Highlights of Kyoto

The first view a tourist gets of modern Kyoto is likely to be very disappointing.   As the first real imperial capital, Kyoto was founded in 794, and it wasn't until 1868 that the capital was moved to Tokyo.   Kyoto is still considered to be the major cultural center of Japan, and the fact that it was deliberately not bombed during World War Two because of that cultural significance might lead you to expect a city dominated by temples and old houses, with people still living as they did hundreds of years ago.   Instead, you'll arrive at the huge and ultra-modern train terminal, with the mildly unattractive Kyoto Tower directly across the street.   You look around at the power poles, the traffic and the unromantic commercial buildings and homes, and you could be forgiven for thinking that you just made a bad mistake.

Dig a little deeper, however, and you'll find what you're looking for.   Walking through even ordinary looking streets you'll find that the shrines and temples are still there, even if they are sandwiched between ugly, utilitarian structures.

Go just a little further out to the fringes of the city and you'll even find ancient shrines with large classical gardens like Kinkaku-ji "The Golden Pavilion", originally built in 1397 as a shogun's retirement villa and covered, as its name suggests, with gold-leaf.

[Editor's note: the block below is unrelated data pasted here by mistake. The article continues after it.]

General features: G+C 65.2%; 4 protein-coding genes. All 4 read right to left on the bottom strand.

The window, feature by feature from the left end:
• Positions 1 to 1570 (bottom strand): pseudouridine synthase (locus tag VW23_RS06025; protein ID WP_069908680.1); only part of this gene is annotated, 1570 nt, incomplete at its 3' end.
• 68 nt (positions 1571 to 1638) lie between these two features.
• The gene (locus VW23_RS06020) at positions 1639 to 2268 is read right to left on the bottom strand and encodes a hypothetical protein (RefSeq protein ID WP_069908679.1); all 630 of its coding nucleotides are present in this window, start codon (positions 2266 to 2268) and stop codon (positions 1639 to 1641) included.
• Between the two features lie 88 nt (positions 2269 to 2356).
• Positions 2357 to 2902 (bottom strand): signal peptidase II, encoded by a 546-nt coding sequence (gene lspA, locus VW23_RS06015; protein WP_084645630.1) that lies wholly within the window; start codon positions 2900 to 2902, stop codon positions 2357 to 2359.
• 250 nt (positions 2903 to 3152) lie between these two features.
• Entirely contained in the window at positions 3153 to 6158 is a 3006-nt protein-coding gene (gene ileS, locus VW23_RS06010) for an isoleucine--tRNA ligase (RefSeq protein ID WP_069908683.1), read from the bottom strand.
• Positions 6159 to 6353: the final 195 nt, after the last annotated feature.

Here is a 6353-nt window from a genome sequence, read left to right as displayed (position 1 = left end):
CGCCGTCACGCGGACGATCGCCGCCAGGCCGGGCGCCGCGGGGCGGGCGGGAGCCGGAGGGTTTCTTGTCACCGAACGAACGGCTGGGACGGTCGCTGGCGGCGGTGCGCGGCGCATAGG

Near Kinkaku-ji is the Zen Buddhist Ryoan-ji temple, with its world famous "dry landscape" rock garden.   Fifteen rocks float in apparent random order upon a raked sea of sand, meaning everything, nothing, or whatever your mind makes it out to be.   Don't Ask, Don't Tell, and for goodness sake, Don't Walk on the Garden!

East of the Gion district, which is one of the few places in Japan you're likely to see a genuine geisha walking the streets, you'll come to Chion-in temple, built in 1234.   The temple grounds are entered through San-mon, the largest gate in Japan, and there's a 74 tonne bell, also the largest in Japan, which needs 17 monks to ring it.   If you're lucky as I was, you'll even see a genuine Buddhist service in progress in the main building, reminding you that this is a working temple, like many others in Japan, and not just a tourist attraction.   The main building's roof decorations are delightful.   Other buildings on the grounds house statues of Buddha and other seemingly less benign beings.